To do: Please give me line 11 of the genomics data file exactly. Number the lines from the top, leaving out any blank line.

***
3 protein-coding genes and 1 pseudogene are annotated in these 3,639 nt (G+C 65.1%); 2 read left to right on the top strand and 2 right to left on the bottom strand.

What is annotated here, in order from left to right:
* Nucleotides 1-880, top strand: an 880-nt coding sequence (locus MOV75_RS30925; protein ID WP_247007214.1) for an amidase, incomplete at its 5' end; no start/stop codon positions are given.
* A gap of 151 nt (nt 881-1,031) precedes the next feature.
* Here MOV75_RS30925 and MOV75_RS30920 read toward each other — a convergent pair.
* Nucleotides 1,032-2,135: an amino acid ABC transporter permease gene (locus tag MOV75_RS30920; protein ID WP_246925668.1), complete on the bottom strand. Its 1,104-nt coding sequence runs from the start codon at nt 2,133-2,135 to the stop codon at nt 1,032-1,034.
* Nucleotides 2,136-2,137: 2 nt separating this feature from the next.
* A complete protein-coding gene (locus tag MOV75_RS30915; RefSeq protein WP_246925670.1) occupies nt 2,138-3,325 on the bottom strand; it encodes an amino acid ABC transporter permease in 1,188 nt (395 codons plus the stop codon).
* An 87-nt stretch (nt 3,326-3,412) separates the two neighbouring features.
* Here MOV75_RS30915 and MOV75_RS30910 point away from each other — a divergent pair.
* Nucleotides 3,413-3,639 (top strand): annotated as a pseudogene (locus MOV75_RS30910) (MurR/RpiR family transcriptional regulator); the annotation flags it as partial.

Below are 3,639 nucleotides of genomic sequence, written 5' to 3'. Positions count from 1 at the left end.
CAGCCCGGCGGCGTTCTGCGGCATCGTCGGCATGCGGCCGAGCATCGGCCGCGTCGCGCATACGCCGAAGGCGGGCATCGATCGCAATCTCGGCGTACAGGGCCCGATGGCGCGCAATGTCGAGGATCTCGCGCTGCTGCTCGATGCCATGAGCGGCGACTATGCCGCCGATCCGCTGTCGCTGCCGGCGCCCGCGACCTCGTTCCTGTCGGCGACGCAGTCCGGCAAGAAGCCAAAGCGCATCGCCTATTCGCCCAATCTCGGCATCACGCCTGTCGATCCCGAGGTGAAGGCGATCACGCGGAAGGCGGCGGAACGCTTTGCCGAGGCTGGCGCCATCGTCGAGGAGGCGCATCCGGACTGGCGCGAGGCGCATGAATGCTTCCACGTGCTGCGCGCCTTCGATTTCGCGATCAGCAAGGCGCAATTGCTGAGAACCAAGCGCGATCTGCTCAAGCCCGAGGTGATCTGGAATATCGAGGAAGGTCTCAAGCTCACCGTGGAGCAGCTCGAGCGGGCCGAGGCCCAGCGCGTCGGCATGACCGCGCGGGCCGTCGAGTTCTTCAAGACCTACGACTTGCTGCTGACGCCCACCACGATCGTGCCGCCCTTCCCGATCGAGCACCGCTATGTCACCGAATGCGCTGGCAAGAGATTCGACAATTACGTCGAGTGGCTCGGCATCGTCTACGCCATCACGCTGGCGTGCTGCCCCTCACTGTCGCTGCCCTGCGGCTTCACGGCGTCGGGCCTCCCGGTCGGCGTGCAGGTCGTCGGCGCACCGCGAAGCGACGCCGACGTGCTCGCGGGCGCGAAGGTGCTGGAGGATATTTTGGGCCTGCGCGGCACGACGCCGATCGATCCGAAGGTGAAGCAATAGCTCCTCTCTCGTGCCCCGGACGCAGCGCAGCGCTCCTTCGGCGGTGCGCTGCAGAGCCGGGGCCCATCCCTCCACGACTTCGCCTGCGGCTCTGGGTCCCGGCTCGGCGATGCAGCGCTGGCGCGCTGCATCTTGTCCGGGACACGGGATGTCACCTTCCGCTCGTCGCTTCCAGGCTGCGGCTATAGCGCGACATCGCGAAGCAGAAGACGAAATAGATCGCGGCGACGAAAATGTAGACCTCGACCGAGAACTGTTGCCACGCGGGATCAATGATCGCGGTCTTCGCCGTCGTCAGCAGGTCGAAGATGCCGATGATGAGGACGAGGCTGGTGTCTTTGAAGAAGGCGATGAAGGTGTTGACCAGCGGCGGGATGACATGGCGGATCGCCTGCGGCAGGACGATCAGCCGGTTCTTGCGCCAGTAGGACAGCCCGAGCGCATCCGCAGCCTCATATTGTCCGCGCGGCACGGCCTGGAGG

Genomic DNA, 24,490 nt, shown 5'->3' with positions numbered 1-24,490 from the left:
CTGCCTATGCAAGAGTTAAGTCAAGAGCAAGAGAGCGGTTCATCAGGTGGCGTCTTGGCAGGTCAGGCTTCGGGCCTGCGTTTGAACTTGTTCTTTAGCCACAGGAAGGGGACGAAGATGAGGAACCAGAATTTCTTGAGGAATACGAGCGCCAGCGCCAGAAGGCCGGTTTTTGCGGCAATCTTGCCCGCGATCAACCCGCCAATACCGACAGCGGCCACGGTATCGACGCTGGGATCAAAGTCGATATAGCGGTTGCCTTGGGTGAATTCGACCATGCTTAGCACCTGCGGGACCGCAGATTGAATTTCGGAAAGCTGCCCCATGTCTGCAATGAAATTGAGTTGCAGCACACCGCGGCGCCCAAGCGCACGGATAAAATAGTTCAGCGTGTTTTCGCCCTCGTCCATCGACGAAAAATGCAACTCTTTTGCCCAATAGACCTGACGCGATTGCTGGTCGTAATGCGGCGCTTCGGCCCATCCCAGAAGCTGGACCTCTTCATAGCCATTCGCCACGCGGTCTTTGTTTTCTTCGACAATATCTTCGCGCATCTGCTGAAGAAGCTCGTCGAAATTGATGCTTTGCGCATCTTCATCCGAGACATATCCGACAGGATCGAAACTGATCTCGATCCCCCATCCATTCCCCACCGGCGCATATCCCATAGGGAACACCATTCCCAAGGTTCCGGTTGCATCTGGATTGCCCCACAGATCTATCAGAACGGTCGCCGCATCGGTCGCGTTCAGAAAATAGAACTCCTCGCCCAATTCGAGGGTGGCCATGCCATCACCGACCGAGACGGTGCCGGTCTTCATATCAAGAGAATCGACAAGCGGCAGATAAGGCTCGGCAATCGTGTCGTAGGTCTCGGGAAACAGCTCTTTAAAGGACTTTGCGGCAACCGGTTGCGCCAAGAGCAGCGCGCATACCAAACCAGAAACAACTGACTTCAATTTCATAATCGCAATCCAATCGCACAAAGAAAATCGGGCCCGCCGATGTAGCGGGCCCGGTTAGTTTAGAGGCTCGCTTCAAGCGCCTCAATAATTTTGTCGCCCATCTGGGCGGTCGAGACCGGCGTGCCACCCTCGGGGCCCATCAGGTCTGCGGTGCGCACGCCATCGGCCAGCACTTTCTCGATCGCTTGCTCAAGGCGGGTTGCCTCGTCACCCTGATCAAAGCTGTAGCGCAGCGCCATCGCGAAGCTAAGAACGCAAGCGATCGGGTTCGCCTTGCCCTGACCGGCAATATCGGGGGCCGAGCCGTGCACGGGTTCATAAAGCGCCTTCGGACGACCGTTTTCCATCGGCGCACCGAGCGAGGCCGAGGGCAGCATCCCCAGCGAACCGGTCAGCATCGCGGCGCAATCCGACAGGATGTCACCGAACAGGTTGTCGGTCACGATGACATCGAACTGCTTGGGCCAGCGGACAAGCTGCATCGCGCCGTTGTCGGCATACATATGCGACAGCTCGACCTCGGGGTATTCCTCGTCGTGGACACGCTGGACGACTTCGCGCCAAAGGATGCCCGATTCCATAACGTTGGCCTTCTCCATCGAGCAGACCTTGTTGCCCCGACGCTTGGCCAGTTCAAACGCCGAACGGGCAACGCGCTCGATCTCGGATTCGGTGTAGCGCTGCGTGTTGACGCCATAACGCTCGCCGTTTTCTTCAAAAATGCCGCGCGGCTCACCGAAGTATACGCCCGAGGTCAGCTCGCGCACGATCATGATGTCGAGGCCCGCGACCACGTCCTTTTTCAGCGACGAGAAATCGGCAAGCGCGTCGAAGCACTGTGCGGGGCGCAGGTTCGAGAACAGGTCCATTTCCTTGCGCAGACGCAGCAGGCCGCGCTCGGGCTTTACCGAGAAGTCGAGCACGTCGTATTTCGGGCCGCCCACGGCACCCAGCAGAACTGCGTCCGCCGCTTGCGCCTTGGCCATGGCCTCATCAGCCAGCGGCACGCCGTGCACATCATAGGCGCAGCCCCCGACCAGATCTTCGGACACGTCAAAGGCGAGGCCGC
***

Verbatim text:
* Nucleotides 3,413-3,639 (top strand): annotated as a pseudogene (locus MOV75_RS30910) (MurR/RpiR family transcriptional regulator); the annotation flags it as partial.